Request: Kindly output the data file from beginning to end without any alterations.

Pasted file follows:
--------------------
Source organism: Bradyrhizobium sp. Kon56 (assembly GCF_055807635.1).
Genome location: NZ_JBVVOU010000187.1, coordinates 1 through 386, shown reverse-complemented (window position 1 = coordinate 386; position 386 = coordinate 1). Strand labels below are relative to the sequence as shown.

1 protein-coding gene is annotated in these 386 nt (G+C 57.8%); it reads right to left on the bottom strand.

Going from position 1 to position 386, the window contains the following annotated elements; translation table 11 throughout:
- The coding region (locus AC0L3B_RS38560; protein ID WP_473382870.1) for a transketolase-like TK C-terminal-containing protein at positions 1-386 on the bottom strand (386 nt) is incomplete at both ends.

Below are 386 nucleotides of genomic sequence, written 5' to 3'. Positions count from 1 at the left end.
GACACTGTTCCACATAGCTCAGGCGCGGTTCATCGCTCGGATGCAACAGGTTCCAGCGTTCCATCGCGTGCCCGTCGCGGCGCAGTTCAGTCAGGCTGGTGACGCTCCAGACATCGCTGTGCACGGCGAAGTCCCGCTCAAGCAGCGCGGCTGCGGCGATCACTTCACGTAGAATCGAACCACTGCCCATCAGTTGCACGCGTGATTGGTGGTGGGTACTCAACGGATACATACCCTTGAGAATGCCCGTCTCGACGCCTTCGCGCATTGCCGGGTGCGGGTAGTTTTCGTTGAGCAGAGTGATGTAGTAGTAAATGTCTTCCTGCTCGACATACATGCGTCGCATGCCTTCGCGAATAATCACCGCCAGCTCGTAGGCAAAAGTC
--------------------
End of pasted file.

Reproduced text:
Source organism: Bradyrhizobium sp. Kon56 (assembly GCF_055807635.1).
Genome location: NZ_JBVVOU010000187.1, coordinates 1 through 386, shown reverse-complemented (window position 1 = coordinate 386; position 386 = coordinate 1). Strand labels below are relative to the sequence as shown.

1 protein-coding gene is annotated in these 386 nt (G+C 57.8%); it reads right to left on the bottom strand.

Going from position 1 to position 386, the window contains the following annotated elements; translation table 11 throughout:
- The coding region (locus AC0L3B_RS38560; protein ID WP_473382870.1) for a transketolase-like TK C-terminal-containing protein at positions 1-386 on the bottom strand (386 nt) is incomplete at both ends.

Below are 386 nucleotides of genomic sequence, written 5' to 3'. Positions count from 1 at the left end.
GACACTGTTCCACATAGCTCAGGCGCGGTTCATCGCTCGGATGCAACAGGTTCCAGCGTTCCATCGCGTGCCCGTCGCGGCGCAGTTCAGTCAGGCTGGTGACGCTCCAGACATCGCTGTGCACGGCGAAGTCCCGCTCAAGCAGCGCGGCTGCGGCGATCACTTCACGTAGAATCGAACCACTGCCCATCAGTTGCACGCGTGATTGGTGGTGGGTACTCAACGGATACATACCCTTGAGAATGCCCGTCTCGACGCCTTCGCGCATTGCCGGGTGCGGGTAGTTTTCGTTGAGCAGAGTGATGTAGTAGTAAATGTCTTCCTGCTCGACATACATGCGTCGCATGCCTTCGCGAATAATCACCGCCAGCTCGTAGGCAAAAGTC